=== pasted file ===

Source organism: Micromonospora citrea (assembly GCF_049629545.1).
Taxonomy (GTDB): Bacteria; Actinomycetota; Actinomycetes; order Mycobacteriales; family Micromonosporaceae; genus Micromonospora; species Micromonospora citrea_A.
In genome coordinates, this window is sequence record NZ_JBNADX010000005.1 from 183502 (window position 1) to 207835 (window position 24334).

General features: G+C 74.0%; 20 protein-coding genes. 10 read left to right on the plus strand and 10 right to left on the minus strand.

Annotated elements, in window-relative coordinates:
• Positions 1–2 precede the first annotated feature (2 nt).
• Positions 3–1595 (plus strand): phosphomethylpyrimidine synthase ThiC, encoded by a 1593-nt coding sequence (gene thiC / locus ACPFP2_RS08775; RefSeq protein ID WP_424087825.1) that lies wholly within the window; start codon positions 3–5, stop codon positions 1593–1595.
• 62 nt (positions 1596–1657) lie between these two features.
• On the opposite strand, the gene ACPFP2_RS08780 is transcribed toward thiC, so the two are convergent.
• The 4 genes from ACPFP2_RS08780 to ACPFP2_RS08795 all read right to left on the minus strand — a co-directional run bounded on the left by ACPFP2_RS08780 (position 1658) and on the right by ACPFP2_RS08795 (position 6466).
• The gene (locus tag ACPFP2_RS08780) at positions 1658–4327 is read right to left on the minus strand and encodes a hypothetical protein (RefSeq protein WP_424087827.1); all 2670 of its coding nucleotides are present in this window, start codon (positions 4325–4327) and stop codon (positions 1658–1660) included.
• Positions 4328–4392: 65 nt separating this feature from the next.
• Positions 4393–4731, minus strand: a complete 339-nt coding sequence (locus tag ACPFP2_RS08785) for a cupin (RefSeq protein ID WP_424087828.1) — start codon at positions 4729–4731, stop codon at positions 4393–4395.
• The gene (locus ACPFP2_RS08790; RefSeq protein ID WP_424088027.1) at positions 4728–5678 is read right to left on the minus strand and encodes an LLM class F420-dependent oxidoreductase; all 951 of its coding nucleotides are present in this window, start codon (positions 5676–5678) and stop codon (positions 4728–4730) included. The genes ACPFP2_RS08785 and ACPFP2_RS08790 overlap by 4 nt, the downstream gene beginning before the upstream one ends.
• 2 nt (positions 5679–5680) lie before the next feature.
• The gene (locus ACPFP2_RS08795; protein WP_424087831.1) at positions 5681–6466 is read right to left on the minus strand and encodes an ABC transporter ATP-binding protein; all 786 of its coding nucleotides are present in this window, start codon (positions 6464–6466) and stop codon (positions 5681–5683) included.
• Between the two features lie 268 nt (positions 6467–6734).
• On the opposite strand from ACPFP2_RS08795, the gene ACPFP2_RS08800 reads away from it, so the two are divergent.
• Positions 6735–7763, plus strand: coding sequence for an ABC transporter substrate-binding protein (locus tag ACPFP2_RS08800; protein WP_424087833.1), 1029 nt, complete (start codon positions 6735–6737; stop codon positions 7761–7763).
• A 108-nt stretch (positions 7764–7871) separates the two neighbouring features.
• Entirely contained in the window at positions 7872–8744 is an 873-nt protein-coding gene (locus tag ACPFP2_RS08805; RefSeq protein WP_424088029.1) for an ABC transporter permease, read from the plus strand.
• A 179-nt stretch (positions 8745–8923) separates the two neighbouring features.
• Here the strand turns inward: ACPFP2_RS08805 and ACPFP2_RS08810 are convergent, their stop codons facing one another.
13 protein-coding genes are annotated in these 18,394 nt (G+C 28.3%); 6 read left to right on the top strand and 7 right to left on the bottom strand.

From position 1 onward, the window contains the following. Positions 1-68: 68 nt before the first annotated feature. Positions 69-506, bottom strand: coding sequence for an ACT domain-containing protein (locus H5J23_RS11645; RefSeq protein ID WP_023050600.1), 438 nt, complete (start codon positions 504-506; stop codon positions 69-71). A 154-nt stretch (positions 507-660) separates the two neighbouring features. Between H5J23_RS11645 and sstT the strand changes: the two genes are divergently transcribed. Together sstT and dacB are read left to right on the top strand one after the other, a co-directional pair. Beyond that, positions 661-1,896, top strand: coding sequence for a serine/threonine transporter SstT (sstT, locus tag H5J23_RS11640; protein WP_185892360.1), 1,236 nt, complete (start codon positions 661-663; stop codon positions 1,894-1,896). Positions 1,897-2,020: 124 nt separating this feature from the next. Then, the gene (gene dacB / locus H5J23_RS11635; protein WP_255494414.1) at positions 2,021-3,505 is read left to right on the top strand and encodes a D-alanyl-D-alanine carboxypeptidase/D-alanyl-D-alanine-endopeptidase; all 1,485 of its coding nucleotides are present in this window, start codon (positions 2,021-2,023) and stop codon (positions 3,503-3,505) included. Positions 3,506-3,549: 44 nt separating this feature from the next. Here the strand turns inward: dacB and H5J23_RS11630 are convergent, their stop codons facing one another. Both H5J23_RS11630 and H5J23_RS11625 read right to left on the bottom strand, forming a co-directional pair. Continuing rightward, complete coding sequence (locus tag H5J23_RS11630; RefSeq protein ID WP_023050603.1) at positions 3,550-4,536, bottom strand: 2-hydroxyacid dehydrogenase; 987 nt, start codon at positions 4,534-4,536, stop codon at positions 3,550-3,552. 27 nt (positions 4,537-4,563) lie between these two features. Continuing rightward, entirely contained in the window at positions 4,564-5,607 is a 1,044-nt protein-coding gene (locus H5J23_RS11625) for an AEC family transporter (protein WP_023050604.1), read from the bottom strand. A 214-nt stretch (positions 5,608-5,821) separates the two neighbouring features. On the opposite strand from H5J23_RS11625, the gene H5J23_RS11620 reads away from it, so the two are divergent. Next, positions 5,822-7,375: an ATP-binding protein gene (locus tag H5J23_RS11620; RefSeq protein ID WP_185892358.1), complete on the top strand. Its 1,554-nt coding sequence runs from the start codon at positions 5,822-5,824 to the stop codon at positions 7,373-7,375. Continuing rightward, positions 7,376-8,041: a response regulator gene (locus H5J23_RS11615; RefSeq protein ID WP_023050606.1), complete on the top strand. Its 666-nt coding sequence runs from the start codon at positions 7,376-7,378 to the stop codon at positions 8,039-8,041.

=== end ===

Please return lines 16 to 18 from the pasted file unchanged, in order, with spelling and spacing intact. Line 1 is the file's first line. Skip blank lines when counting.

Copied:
• The gene (locus ACPFP2_RS08795; protein WP_424087831.1) at positions 5681–6466 is read right to left on the minus strand and encodes an ABC transporter ATP-binding protein; all 786 of its coding nucleotides are present in this window, start codon (positions 6464–6466) and stop codon (positions 5681–5683) included.
• Between the two features lie 268 nt (positions 6467–6734).
• On the opposite strand from ACPFP2_RS08795, the gene ACPFP2_RS08800 reads away from it, so the two are divergent.